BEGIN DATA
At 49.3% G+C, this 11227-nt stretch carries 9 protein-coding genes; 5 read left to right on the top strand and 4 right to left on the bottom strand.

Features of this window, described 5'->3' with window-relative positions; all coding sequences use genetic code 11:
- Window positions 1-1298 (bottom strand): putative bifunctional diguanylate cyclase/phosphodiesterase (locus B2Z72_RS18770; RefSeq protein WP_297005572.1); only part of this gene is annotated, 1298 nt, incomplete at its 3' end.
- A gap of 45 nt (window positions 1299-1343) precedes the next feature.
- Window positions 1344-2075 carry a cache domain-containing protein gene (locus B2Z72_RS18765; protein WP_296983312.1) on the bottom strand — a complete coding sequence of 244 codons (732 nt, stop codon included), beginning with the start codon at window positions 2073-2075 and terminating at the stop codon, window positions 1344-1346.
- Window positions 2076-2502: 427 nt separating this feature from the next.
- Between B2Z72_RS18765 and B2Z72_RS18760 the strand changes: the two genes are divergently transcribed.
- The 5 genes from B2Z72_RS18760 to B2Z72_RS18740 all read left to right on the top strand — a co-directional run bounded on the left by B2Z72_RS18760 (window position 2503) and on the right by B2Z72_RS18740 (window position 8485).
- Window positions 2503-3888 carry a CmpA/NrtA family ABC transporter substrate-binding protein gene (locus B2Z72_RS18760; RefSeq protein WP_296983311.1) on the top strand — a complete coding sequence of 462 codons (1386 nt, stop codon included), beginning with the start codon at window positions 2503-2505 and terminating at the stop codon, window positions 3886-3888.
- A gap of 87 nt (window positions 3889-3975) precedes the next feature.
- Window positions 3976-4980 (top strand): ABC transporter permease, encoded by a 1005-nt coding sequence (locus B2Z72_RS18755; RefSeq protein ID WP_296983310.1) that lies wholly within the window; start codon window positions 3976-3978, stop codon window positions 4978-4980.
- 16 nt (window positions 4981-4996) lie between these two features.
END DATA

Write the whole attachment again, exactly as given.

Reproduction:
At 49.3% G+C, this 11227-nt stretch carries 9 protein-coding genes; 5 read left to right on the top strand and 4 right to left on the bottom strand.

Features of this window, described 5'->3' with window-relative positions; all coding sequences use genetic code 11:
- Window positions 1-1298 (bottom strand): putative bifunctional diguanylate cyclase/phosphodiesterase (locus B2Z72_RS18770; RefSeq protein WP_297005572.1); only part of this gene is annotated, 1298 nt, incomplete at its 3' end.
- A gap of 45 nt (window positions 1299-1343) precedes the next feature.
- Window positions 1344-2075 carry a cache domain-containing protein gene (locus B2Z72_RS18765; protein WP_296983312.1) on the bottom strand — a complete coding sequence of 244 codons (732 nt, stop codon included), beginning with the start codon at window positions 2073-2075 and terminating at the stop codon, window positions 1344-1346.
- Window positions 2076-2502: 427 nt separating this feature from the next.
- Between B2Z72_RS18765 and B2Z72_RS18760 the strand changes: the two genes are divergently transcribed.
- The 5 genes from B2Z72_RS18760 to B2Z72_RS18740 all read left to right on the top strand — a co-directional run bounded on the left by B2Z72_RS18760 (window position 2503) and on the right by B2Z72_RS18740 (window position 8485).
- Window positions 2503-3888 carry a CmpA/NrtA family ABC transporter substrate-binding protein gene (locus B2Z72_RS18760; RefSeq protein WP_296983311.1) on the top strand — a complete coding sequence of 462 codons (1386 nt, stop codon included), beginning with the start codon at window positions 2503-2505 and terminating at the stop codon, window positions 3886-3888.
- A gap of 87 nt (window positions 3889-3975) precedes the next feature.
- Window positions 3976-4980 (top strand): ABC transporter permease, encoded by a 1005-nt coding sequence (locus B2Z72_RS18755; RefSeq protein ID WP_296983310.1) that lies wholly within the window; start codon window positions 3976-3978, stop codon window positions 4978-4980.
- 16 nt (window positions 4981-4996) lie between these two features.